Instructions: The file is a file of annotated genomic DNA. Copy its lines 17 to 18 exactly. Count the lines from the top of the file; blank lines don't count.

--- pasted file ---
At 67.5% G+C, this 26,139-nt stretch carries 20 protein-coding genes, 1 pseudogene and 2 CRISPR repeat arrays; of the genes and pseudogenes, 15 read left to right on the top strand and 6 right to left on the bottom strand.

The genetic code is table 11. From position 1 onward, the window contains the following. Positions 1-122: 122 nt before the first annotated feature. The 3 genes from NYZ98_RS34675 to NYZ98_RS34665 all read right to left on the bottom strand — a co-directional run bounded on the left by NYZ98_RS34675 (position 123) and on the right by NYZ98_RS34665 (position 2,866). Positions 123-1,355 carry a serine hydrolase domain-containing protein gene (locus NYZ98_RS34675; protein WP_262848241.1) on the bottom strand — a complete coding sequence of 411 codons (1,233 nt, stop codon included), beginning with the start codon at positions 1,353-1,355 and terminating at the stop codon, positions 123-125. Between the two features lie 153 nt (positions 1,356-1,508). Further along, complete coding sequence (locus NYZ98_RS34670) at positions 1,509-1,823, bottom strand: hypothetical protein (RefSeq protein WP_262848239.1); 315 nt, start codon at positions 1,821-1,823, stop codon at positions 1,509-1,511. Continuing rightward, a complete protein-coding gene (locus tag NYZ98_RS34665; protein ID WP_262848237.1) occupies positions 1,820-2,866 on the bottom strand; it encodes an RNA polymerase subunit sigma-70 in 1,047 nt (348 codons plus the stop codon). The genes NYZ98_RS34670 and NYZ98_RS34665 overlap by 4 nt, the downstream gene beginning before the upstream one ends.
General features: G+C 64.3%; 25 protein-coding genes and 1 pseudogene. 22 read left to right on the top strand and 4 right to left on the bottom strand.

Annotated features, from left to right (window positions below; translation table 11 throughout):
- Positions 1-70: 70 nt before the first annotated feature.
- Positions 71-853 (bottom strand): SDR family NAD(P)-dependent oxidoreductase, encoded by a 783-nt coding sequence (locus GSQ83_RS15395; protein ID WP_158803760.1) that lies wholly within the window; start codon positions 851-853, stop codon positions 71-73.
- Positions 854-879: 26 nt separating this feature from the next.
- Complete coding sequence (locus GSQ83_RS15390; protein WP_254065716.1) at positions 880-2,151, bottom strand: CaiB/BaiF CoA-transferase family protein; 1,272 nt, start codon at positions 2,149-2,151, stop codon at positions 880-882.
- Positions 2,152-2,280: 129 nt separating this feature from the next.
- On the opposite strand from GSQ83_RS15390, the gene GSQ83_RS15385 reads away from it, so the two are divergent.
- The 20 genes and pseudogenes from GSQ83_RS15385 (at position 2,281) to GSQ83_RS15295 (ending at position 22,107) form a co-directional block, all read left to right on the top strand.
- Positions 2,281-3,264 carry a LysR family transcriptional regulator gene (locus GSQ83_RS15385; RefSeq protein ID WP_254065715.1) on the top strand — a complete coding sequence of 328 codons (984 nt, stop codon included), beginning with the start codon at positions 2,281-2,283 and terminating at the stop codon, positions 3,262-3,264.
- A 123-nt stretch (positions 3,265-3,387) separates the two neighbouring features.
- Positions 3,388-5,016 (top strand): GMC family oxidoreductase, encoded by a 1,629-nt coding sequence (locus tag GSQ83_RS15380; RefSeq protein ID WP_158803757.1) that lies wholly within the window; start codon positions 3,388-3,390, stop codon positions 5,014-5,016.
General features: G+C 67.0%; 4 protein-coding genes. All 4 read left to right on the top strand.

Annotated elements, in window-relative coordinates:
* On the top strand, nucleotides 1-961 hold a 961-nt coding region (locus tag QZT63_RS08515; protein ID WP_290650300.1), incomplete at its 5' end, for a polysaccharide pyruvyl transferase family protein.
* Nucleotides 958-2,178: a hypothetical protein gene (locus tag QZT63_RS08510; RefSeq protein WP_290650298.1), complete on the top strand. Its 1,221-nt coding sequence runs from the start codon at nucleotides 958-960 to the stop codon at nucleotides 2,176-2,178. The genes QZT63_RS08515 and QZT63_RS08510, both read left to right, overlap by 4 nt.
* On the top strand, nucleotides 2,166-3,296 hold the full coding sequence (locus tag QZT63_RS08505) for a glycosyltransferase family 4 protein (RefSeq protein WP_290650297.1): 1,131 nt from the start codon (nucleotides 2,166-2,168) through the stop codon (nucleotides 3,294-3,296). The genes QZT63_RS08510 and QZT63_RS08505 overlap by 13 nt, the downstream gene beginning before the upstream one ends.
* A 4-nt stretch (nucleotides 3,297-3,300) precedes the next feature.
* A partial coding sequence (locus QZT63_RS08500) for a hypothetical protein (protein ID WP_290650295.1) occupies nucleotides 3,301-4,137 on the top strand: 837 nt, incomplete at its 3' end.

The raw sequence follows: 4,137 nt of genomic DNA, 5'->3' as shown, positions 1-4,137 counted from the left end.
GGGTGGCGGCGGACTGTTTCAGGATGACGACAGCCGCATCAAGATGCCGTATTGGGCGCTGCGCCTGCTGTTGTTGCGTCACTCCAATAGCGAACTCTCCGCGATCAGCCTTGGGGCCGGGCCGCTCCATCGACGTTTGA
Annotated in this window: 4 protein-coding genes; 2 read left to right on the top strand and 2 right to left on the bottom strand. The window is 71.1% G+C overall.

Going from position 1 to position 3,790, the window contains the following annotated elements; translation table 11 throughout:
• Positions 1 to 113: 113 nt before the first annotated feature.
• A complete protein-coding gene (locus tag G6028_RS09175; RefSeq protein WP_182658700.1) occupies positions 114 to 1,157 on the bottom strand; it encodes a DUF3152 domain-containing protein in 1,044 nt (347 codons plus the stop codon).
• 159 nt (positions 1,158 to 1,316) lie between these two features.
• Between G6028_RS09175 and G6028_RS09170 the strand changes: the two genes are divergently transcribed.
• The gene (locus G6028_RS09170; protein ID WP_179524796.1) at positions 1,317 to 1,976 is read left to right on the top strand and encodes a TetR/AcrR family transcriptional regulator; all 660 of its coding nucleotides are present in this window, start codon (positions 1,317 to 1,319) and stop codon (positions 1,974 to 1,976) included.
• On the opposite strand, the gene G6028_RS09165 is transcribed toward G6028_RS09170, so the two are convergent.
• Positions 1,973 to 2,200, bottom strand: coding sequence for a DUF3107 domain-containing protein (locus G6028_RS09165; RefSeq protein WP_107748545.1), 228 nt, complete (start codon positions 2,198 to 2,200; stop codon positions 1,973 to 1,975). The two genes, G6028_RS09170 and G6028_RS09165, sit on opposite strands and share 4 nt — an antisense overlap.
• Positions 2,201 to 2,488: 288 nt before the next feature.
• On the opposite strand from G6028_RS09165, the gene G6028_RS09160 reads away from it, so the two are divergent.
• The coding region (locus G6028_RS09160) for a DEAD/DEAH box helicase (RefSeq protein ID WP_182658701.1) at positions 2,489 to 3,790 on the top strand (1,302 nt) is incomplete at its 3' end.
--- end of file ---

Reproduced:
* On the top strand, nucleotides 1-961 hold a 961-nt coding region (locus tag QZT63_RS08515; protein ID WP_290650300.1), incomplete at its 5' end, for a polysaccharide pyruvyl transferase family protein.
* Nucleotides 958-2,178: a hypothetical protein gene (locus tag QZT63_RS08510; RefSeq protein WP_290650298.1), complete on the top strand. Its 1,221-nt coding sequence runs from the start codon at nucleotides 958-960 to the stop codon at nucleotides 2,176-2,178. The genes QZT63_RS08515 and QZT63_RS08510, both read left to right, overlap by 4 nt.